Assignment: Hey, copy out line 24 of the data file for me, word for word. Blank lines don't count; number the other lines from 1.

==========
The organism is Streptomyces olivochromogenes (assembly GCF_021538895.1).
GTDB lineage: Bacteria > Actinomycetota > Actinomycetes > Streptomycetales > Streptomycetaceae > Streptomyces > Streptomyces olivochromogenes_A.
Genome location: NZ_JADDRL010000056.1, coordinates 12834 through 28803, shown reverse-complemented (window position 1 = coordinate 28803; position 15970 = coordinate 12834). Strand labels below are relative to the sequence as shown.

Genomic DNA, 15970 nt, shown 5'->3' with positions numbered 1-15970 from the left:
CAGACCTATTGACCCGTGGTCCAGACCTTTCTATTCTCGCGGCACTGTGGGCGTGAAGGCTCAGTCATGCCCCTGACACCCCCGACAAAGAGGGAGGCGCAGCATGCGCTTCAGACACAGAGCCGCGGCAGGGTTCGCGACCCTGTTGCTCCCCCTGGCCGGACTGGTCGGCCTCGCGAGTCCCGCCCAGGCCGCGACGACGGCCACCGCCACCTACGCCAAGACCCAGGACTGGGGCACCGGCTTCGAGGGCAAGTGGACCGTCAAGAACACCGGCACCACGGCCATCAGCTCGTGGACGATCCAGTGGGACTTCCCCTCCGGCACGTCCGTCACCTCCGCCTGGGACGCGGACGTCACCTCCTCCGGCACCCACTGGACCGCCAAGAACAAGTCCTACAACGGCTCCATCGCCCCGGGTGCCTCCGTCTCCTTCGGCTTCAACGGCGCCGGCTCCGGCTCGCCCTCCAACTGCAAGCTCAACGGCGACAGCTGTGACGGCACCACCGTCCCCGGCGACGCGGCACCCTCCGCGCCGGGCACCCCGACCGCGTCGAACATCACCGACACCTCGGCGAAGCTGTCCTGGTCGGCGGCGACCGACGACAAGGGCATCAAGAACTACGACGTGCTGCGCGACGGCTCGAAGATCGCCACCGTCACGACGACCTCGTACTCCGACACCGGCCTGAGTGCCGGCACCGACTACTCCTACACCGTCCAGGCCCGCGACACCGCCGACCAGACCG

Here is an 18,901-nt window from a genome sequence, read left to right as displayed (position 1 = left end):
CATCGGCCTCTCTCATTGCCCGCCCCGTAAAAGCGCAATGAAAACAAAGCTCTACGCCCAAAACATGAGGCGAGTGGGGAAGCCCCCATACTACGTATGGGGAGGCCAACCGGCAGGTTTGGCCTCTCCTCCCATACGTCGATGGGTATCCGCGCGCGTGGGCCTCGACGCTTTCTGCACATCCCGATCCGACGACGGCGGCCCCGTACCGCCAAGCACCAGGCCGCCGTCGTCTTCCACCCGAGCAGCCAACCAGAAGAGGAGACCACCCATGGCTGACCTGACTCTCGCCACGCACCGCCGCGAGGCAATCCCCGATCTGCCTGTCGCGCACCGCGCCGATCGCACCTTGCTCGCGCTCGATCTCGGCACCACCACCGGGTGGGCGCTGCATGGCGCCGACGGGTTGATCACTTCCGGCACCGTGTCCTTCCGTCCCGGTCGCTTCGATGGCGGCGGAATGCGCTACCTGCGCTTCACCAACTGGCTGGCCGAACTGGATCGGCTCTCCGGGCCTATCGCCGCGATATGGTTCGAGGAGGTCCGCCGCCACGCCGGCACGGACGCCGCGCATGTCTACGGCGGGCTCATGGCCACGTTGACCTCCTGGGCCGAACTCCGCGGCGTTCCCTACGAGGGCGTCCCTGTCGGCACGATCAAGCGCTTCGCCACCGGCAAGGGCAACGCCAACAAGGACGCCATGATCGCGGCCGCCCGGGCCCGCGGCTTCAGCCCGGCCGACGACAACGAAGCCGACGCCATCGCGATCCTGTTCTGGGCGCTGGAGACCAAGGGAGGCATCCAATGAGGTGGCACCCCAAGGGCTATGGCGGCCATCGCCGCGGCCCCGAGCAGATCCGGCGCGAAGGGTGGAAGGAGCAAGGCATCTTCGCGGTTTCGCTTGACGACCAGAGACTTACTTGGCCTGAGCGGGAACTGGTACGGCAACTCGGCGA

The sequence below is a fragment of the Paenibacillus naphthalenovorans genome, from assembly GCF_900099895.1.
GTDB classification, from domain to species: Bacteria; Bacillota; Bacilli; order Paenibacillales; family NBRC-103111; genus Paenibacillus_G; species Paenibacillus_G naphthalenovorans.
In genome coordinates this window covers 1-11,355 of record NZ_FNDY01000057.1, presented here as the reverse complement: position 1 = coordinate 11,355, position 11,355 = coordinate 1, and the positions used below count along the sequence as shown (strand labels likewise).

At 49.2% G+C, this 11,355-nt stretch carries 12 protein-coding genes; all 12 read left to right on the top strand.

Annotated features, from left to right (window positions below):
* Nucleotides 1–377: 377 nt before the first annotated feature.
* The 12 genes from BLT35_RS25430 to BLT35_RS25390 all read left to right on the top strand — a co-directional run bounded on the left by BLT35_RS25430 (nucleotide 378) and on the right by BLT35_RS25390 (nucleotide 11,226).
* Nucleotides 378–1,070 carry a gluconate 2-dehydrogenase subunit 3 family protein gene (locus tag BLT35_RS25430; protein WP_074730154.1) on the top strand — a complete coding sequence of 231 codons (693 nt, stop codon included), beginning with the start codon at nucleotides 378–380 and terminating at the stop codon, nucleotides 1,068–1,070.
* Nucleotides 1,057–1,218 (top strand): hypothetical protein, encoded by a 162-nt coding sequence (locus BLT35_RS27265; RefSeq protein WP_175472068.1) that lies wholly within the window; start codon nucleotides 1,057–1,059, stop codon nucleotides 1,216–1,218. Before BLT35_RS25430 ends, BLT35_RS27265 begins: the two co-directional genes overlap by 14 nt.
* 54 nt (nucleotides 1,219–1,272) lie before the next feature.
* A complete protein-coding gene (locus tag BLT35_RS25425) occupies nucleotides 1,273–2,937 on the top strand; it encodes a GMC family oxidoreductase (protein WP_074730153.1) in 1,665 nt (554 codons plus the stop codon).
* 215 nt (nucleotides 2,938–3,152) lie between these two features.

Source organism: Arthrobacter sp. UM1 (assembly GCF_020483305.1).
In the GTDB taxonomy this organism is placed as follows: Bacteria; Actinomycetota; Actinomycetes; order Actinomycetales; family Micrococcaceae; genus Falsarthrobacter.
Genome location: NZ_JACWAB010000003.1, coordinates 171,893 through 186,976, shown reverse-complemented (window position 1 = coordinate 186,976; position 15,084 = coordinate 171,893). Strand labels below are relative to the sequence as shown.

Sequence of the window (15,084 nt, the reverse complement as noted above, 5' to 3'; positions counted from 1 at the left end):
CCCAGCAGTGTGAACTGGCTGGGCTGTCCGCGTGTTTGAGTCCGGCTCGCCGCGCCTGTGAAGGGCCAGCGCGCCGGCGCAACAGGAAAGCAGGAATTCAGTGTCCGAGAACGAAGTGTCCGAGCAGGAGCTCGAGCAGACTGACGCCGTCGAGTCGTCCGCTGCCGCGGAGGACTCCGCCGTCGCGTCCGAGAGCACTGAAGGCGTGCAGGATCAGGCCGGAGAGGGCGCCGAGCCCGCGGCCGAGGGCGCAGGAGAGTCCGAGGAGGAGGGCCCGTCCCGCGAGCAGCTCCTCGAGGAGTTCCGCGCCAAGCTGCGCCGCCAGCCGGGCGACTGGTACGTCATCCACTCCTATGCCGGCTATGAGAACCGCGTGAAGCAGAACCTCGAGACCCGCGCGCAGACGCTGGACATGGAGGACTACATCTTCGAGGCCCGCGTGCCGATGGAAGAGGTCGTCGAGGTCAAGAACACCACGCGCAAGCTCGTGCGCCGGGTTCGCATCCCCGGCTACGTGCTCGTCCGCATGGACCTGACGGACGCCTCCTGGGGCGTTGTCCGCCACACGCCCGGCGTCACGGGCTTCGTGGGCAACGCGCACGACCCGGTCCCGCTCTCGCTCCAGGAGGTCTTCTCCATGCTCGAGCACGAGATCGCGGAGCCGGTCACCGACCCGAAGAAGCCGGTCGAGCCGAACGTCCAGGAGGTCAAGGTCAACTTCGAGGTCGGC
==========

CCCAGCAGTGTGAACTGGCTGGGCTGTCCGCGTGTTTGAGTCCGGCTCGCCGCGCCTGTGAAGGGCCAGCGCGCCGGCGCAACAGGAAAGCAGGAATTCAGTGTCCGAGAACGAAGTGTCCGAGCAGGAGCTCGAGCAGACTGACGCCGTCGAGTCGTCCGCTGCCGCGGAGGACTCCGCCGTCGCGTCCGAGAGCACTGAAGGCGTGCAGGATCAGGCCGGAGAGGGCGCCGAGCCCGCGGCCGAGGGCGCAGGAGAGTCCGAGGAGGAGGGCCCGTCCCGCGAGCAGCTCCTCGAGGAGTTCCGCGCCAAGCTGCGCCGCCAGCCGGGCGACTGGTACGTCATCCACTCCTATGCCGGCTATGAGAACCGCGTGAAGCAGAACCTCGAGACCCGCGCGCAGACGCTGGACATGGAGGACTACATCTTCGAGGCCCGCGTGCCGATGGAAGAGGTCGTCGAGGTCAAGAACACCACGCGCAAGCTCGTGCGCCGGGTTCGCATCCCCGGCTACGTGCTCGTCCGCATGGACCTGACGGACGCCTCCTGGGGCGTTGTCCGCCACACGCCCGGCGTCACGGGCTTCGTGGGCAACGCGCACGACCCGGTCCCGCTCTCGCTCCAGGAGGTCTTCTCCATGCTCGAGCACGAGATCGCGGAGCCGGTCACCGACCCGAAGAAGCCGGTCGAGCCGAACGTCCAGGAGGTCAAGGTCAACTTCGAGGTCGGC